Trauma, Conflict & Psychological Time


When you suffer, you naturally want to get away from that state. When you're in pain, your mind goes to its opposite of not wanting to be in pain. If you're anxious and that overwhelms you, you don't want to be anxious. If you're very angry, there's a part of you that doesn't want to be angry, or you might want to be non-violent. If you're overwhelmed by sadness, at some point, you want to find a way out of that. That is a natural instinctive way of how your mind responds in trying to overcome your discomfort.

The issue is that it creates psychological time between where you are and where you want to be. Within that space, within that creation of psychological time, that trying to overcome you create all the other emotions that are possible, you're trying to achieve, you might fail, you get depressed, you get frustrated for not arriving. If you arrive, you have a sensation of achievement, a short moment of fleeting pleasure.

Then again, that cycle repeats itself because if the initial point of departure rests on a state of suffering then you will always come back to that. You will always gravitate back to that. When you're angry and you say to yourself, you should practice non-violence. That non-violence still rests initially on a state of anger and so something will upset you, or bring you out of balance, out of that idea of non-violence that you've created, and will put you back in touch with the anger.

The same goes with anxiety. You might do courses of being more assertive, being more willful, but eventually, it's a superficial layer that you've created on top of that anxiety, and you fall back into the anxiety the moment your energy starts to drop. It's important to realize that psychological time is the perpetuation of suffering and the moment you stop that movement of achieving, of getting somewhere, of becoming. Then you close the gap of dissociation. You close the gap of psychological time and hence you stop suffering.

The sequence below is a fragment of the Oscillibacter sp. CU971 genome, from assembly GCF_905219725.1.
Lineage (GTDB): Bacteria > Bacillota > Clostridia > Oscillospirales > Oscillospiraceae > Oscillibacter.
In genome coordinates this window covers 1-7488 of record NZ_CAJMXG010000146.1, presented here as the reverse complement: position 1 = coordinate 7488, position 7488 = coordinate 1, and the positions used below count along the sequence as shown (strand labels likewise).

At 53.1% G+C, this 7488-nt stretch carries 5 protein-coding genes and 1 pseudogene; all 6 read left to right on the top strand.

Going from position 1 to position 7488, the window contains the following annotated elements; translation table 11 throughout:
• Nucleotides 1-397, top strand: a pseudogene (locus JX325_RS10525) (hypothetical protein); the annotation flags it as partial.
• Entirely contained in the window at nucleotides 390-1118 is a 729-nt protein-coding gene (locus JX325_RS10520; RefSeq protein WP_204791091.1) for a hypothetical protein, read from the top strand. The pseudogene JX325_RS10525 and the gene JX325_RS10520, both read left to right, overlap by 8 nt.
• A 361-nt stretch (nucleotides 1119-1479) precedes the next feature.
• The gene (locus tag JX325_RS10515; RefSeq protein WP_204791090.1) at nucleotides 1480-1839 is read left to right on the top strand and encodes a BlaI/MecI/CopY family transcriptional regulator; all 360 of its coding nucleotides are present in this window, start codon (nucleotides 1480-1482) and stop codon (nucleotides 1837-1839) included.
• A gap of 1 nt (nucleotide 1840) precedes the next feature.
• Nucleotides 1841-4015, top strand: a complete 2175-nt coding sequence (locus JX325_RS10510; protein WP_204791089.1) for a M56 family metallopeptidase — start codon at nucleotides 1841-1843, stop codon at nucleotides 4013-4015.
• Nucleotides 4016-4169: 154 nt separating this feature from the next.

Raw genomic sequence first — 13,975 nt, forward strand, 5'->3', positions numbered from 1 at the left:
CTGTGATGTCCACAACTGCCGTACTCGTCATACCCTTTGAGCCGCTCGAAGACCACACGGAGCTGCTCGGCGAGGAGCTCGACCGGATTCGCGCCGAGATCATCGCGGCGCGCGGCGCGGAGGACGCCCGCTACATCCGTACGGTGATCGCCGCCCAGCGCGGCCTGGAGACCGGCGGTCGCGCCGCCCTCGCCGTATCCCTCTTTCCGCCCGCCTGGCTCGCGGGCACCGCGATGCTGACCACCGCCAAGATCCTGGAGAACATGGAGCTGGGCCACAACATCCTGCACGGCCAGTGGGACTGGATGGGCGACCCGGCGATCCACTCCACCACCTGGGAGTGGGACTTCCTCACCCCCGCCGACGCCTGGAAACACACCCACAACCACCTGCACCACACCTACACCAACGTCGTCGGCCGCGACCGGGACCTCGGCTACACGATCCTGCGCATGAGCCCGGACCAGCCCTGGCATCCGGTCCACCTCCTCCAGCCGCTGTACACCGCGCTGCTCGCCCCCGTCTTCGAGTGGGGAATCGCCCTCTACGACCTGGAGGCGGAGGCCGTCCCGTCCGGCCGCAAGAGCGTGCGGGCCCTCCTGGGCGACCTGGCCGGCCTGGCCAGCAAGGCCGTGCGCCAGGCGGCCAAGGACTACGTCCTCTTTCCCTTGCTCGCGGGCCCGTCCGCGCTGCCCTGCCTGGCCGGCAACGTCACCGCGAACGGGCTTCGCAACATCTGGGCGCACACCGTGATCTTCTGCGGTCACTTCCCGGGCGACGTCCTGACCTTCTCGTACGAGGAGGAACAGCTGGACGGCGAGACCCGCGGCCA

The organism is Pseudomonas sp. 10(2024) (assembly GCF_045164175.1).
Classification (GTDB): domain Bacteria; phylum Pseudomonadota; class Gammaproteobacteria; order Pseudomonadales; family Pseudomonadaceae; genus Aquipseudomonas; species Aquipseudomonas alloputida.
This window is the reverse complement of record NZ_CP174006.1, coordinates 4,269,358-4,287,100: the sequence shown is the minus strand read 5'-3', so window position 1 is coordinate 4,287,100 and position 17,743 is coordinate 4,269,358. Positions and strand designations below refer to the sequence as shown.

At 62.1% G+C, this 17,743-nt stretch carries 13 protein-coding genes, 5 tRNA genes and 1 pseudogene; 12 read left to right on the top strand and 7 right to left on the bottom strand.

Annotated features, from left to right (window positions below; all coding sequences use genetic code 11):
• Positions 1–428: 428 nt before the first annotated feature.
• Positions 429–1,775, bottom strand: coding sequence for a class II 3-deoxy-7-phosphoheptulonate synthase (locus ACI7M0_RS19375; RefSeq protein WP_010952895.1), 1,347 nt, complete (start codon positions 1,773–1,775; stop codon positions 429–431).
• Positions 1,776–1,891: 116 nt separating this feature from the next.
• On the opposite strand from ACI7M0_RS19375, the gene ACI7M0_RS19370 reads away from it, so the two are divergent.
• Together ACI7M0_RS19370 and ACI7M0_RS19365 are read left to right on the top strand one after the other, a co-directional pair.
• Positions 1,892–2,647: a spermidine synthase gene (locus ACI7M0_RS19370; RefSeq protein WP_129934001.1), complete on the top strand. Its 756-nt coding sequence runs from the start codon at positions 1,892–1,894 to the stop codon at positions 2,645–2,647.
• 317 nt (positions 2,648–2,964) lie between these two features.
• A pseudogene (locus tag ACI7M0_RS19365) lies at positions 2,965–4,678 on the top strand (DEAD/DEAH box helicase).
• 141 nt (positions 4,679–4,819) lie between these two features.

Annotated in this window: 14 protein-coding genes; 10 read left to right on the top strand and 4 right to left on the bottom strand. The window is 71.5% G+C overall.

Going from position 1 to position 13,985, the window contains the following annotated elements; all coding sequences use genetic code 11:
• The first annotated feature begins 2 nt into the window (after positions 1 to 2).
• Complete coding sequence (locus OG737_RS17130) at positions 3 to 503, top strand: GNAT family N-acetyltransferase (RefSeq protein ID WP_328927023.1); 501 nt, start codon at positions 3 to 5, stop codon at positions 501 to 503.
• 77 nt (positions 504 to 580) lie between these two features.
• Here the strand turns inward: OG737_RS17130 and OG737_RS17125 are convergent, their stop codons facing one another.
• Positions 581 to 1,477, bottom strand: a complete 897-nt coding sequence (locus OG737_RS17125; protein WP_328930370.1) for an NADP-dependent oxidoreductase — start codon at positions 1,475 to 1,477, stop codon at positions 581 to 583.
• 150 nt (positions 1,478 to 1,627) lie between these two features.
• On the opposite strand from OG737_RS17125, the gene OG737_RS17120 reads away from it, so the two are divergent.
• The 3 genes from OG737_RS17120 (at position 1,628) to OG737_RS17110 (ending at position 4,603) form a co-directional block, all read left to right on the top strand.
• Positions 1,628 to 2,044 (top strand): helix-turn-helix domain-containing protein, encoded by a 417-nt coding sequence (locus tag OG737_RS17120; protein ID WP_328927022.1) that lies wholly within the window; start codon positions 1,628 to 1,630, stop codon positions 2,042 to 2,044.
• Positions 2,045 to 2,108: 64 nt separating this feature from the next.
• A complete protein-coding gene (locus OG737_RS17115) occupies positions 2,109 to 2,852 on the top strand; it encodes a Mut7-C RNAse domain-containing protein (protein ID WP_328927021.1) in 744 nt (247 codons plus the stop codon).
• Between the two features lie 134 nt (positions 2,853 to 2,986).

• Do you want to reduce anxiety, hyper-vigilance, and being “ON” alert constantly?
  • Do you want to move out of a dissociated, fatigued and depressed state?
  • Do you want to work with anger and reestablishing boundaries?
  • Are you interested in sleeping better, having better relationships, and being able to live a normal life?

I have created The Trauma Care Audio Guided Meditations which address the most fundamental insights into the processes of trauma and dissociation and how you can work through them.

  • Art M. says:

    I bought your trauma care meditations and they are amazing. I don’t understand how psychological time relates to dissociation. I know the general idea is we should not oppose or fight negative feelings that are coming up. We should stay with them mindfully. I understand dissociation because it was a coping strategy I used for years. Your trauma care meditations explain dissociation very well. Are you saying when we fight uncomfortable feelings, this is a type of dissociation?

    • Roland says:

      Correct, as described in the above video. The moment you try to overcome any emotion, through striving towards its opposite, you are creating duality which is a form of dissociation.

  • Jacqui Canfield says:

    I remember, so long ago, when my husband passed, and so long ago, when my father passed, that I instinctively felt that it was absolutely necessary to move through the pain, not go around it or try to change it. For my body and mind to experience the pain, the grief of the loss, and to not try to distract myself, or give an allowance of time in which I should feel better, etc. Is this what you are talking about, Roland? Are you talking about letting your body and your mind process the difficult emotions and experiences?

    • Roland says:

      Indeed. The trouble is that we either dissociate or drown in the emotions. Neither is helpful. The key is enough containment so you are able to process the emotions while moving through them. Will make a video on containment soon.

  • >